Mi’kmaq history comes alive at national historic site
A traditional birch wigwam is being built as part of an effort to bring Mi’kmaq history to life at a Parks Canada site in P.E.I.
Nova Scotia elder Todd Labrador, a master canoe and wigwam builder, will work with Island Mi’kmaq elders and community members to construct the wigwam this week at Port-la-Joye-Fort Amherst National Historic Site.
Parks Canada and the Mi’kmaq Confederacy of P.E.I. are partnering to bring a rotating schedule of activities throughout the summer, including presentations and hands-on activities such as the ancient Mi’kmaq game of waltes, Mi’kmaq songs and language and traditional medicines.
Activities take place daily until Aug. 31.
“We’re proud to share Mi’kmaq history and culture for visitors to Parks Canada sites like Port-la-Joye-Fort Amherst,’’ says Abegweit First Nation Chief Brian Francis.
“This project is a good way to share the knowledge of our elders and to foster Mi’kmaq traditional skills and arts.’’
Karen Jans, P.E.I. field unit superintendent for Parks Canada, says Parks Canada recognizes the invaluable contributions of the Mi’kmaq Confederacy of P.E.I. in enhancing visitor experience at Parks Canada sites and sharing stories and cultural traditions.
“The wigwam project and summer programming present an incredible opportunity for visitors to better understand the culture and history of the Mi’kmaq of P.E.I. through authentic experiences,’’ says Jans.
The P.E.I. Federation of Labour is joining labour leaders across Canada calling on the country’s premiers to re-commit to establishing a single-payer, universal prescription drug plan in Canada.
Canada’s premiers are meeting this week in Edmonton to discuss trade issues as part of the annual of the Council of the Federation meetings.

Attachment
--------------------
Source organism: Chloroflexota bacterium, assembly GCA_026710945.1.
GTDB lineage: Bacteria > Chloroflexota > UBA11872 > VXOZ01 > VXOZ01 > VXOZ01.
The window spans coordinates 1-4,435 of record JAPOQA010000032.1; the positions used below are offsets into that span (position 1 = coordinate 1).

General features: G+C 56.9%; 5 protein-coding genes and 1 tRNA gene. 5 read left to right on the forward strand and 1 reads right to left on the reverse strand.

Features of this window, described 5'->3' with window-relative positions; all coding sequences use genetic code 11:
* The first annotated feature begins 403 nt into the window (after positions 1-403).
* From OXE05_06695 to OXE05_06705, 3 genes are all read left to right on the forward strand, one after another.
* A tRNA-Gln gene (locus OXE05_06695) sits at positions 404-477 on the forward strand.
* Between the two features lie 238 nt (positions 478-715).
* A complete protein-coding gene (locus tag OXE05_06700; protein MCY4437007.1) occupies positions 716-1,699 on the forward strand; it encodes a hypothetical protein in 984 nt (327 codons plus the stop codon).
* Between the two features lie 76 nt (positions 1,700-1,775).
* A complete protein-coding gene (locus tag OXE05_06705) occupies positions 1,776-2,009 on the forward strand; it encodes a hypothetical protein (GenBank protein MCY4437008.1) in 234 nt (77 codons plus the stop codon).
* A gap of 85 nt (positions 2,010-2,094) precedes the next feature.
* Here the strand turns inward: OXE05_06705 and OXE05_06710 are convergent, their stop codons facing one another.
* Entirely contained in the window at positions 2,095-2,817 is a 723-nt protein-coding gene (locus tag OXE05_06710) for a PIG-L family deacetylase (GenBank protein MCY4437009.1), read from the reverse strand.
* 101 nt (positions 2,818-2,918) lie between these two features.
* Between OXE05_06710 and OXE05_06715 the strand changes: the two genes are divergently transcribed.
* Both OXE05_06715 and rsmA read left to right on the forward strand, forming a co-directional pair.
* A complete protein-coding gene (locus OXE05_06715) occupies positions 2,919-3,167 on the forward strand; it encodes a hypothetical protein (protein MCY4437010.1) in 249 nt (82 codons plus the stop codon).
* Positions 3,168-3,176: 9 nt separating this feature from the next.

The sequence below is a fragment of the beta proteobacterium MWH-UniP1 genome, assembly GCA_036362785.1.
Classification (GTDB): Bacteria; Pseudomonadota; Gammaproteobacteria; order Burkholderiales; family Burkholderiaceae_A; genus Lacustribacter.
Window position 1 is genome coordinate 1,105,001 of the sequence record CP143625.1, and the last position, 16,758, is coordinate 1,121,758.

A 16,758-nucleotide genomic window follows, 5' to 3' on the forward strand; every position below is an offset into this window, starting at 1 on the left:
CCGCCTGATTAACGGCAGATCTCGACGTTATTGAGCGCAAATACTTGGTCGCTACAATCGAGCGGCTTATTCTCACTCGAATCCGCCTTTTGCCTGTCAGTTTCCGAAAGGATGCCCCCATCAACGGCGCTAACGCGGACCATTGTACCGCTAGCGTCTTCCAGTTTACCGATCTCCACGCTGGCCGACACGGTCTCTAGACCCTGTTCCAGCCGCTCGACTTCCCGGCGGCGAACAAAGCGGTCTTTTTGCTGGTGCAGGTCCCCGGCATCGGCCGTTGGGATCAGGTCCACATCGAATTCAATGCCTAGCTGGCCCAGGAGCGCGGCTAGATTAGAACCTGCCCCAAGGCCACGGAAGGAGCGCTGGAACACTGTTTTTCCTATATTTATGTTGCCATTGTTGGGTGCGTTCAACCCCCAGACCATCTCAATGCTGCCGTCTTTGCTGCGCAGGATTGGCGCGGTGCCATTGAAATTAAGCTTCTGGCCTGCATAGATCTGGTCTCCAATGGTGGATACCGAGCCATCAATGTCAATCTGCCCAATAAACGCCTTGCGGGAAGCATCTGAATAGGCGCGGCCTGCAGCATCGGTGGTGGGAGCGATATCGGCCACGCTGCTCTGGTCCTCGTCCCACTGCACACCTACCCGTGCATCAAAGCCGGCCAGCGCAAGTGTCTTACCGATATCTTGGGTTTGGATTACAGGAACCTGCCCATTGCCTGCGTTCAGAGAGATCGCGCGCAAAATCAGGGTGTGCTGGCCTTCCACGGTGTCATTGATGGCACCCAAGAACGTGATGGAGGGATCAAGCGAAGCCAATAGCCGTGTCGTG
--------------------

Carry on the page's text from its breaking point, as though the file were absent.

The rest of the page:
But labour leaders are lobbying the premiers to also discuss a national pharmacare plan to ensure all Canadians have access to affordable medications.
“Canada’s piece-meal, multi-payer drug system is expensive, inefficient and doesn’t ensure people receive the life-saving prescriptions they need,” said Carl Pursey, president of P.E.I. Federation of Labour.
“Canadians are spending millions of dollars a year on this patchwork of multi-payer funding, paying among the highest prices worldwide for prescription medications, squandering money hand over fist that’s desperately needed to cover other health-care investments.”
Pursey says he is concerned about how medical costs are affecting individuals and families. Many are going without prescribed medications because they can’t afford them, which can cause serious health complications, he said.
“When people skip their medications or otherwise ignore doctors’ orders because of costs, additional burdens to the health-care system actually cost everyone more.”
Labour leaders believe adopting a
single-payer program would allow Canada to benefit from bulk purchasing power, giving it the power to obtain competitively priced prescription drugs. A single-payer universal prescription drug program could save Canadians approximately $7.3 billion a year based on an additional $1 billion in public sector spending, Pursey says.
“Canadians know bulk buying is the smart option,” he said.
“Pharmacare is the type of smart policy Canadians are looking for from our political leaders.”
During events concurrent to the Council of the Federation meetings, presidents of provincial and territorial labour federations will urge premiers from provinces and territories across Canada to re-commit to a single-payer, universal prescription drug plan to save lives while saving Canadians money.